It was a shame, really, because other than an inability to perform the simplest duty, Mackey Sasser was a promising catcher. Defensively, he had good skills — he moved well behind the plate, was a roadblock for opposing runners, possessed leadership ability, and had a strong, accurate arm with a quick release that was capable of throwing out runners at an average to above-average rate (the throwing issue allowed runners to delay steal, skewing the stats). I wouldn’t go so far as to say he’d have won Gold Gloves, but Sasser was a decent backstop — certainly good enough to be an everyday catcher.

And “good enough” was all he needed to be, because Mackey could rake. An overly aggressive, line-drive hitter with extra-base power, he slashed balls into the gaps and pounded wicked grounders down the lines, chasing home runners at good rates — he had 41 RBI in only 270 ABs in 1990, for example. A free swinger, he didn’t take many walks and often swung at — but made solid contact with — balls out of the strike zone, and was a particularly fond of low pitches. His quick hands allowed him to catch up to triple-digit heat, but his sweet lefty swing looked effortless.

Though his throwing problem was intermittent before, it became more pronounced and frequent after a collision at home plate in early July of 1990 resulted in injuries to his ankle and achilles tendon. He missed about a week but played with the injury for the rest of the season. At the time, Sasser was on a hot streak — he was 6 for his last 9 before the collision — and when he came back he continued on a tear at the plate. As of early August he was hitting around .350 but the throwing issue became progressively worse, to the point where he simply could not be used behind the plate. Had it not been for that, there’s no doubt that Sasser would have been the Mets’ starting catcher in ’90 and likely ’91. Instead, he was limited to a pinch-hitting role (in which he performed very well) and was used sparingly in the outfield (his natural position) and first base — where his lack of home run power made him less interesting as a ballplayer.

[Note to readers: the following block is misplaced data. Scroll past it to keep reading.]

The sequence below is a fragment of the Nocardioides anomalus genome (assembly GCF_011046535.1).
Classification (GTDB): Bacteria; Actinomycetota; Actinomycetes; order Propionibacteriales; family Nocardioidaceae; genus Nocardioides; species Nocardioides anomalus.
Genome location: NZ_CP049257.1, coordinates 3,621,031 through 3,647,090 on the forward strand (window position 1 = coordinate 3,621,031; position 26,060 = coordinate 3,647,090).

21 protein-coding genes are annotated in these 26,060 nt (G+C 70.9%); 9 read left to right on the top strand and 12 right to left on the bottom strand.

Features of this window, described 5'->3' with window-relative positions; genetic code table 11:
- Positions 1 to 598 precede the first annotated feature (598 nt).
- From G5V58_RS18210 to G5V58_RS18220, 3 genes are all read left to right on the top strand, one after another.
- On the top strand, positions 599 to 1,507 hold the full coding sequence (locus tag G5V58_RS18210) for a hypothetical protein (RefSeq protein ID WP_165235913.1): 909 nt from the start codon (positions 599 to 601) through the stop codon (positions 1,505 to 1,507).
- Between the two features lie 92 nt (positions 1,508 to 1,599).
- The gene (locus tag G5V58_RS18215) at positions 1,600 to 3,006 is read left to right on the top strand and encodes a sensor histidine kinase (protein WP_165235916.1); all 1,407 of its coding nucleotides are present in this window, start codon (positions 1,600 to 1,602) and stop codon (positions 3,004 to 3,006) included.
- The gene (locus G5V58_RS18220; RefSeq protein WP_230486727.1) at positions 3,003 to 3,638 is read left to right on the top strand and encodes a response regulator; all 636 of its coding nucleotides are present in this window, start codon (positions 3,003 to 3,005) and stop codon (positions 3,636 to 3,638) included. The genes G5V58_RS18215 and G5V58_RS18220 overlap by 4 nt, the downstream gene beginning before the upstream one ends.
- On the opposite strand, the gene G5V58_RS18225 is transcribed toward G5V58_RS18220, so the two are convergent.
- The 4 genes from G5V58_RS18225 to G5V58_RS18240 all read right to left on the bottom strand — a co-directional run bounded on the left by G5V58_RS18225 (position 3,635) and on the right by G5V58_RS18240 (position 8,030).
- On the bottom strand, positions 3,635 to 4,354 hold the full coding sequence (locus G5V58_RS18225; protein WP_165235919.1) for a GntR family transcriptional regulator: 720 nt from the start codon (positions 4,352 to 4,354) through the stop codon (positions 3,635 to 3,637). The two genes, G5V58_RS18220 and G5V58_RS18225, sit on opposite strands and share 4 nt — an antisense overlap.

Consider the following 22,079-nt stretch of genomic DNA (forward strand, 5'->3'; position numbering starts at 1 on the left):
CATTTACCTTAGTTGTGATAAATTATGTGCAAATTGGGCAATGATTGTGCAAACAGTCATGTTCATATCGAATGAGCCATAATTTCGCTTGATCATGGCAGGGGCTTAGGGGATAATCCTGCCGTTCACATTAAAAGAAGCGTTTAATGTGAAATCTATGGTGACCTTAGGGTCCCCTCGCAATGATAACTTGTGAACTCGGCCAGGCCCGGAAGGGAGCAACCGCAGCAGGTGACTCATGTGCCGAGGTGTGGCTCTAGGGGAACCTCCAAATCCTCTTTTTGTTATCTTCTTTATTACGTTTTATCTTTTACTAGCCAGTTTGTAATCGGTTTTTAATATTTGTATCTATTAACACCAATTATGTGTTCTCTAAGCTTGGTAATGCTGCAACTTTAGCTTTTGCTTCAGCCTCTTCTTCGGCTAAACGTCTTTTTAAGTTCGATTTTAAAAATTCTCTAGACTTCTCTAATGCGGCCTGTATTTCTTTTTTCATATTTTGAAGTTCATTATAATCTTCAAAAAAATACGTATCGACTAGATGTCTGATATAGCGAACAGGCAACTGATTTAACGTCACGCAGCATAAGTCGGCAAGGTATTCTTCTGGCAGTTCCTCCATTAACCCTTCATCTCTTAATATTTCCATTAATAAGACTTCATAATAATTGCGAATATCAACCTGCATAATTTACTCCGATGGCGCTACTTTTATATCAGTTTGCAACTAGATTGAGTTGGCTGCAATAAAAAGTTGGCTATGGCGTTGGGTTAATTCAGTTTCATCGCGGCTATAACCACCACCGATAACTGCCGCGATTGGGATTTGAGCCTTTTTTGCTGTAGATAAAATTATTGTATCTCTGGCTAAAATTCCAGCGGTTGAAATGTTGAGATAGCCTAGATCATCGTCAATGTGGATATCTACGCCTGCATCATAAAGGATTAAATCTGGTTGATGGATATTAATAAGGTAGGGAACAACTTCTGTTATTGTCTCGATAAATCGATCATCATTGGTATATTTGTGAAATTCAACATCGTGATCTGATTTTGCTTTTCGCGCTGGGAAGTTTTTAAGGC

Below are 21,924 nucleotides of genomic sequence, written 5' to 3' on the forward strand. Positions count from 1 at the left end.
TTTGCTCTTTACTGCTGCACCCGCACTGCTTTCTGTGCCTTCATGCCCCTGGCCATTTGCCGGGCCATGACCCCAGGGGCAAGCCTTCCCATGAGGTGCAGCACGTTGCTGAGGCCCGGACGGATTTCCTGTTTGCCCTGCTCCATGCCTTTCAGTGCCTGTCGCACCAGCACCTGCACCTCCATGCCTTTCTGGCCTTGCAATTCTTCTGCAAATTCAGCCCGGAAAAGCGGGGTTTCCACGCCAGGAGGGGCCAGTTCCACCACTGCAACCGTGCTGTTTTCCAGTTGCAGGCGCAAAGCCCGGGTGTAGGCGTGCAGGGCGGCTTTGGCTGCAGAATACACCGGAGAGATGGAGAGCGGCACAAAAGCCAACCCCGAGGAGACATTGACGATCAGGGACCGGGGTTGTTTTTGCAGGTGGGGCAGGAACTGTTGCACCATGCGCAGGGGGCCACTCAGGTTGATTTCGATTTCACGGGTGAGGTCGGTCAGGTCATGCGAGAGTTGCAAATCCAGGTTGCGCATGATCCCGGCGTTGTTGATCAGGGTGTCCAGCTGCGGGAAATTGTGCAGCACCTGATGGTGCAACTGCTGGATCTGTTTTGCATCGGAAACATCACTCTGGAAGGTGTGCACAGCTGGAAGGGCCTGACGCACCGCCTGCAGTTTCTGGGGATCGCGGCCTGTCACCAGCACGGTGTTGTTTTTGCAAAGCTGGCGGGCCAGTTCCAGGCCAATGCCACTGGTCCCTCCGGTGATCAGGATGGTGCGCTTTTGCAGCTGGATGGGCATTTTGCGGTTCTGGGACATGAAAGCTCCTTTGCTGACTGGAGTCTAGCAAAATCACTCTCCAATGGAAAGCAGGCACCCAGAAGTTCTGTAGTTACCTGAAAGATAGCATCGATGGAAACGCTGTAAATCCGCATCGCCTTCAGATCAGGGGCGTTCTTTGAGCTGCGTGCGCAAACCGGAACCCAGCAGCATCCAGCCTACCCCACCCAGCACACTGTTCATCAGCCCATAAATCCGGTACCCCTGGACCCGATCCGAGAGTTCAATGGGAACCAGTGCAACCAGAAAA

There is an enlightening and fascinating psychological study on Mackey Sasser and the issues in his life that contributed to the mental block, which I recommend you read if you have 10-15 minutes.

Other Mets who wore #2 include legends such as Jimmy Piersall, Phil “Harmonica” Linz, Chuck Hiller, Roy Staiger, Phil Mankowski, Larry Bowa, Billy Almon, Jose Oquendo, and Damon Buford, among others.

Which #2 do you remember best and why? Share your memories in the comments.

The countdown thus far:

#2 Mackey Sasser
#3 Bud Harrelson
#4 Ron Swoboda
#5 John Olerud
#6 Wally Backman
#7 Hubie Brooks
#8 Gary Carter
#9 Gregg Jefferies
#10 Rusty Staub
#11 Lenny Randle
#12 John Stearns
#13 Edgardo Alfonzo
#14 Gil Hodges
#15 Jerry Grote
#16 Dwight Gooden
#17 Felix Millan
#18 Darryl Strawberry
#19 Anthony Young
#20 Howard Johnson
#21 Gary Rajsich
#22 Ray Knight
#23 Doug Flynn
#24 Kelvin Torve
#25 Willie Montanez (no link … sadly, didn’t have time to write a post)
#26 Dave Kingman
#27 Pete Harnisch
#28 John Milner
#29 Alex Trevino
#30 Jackson Todd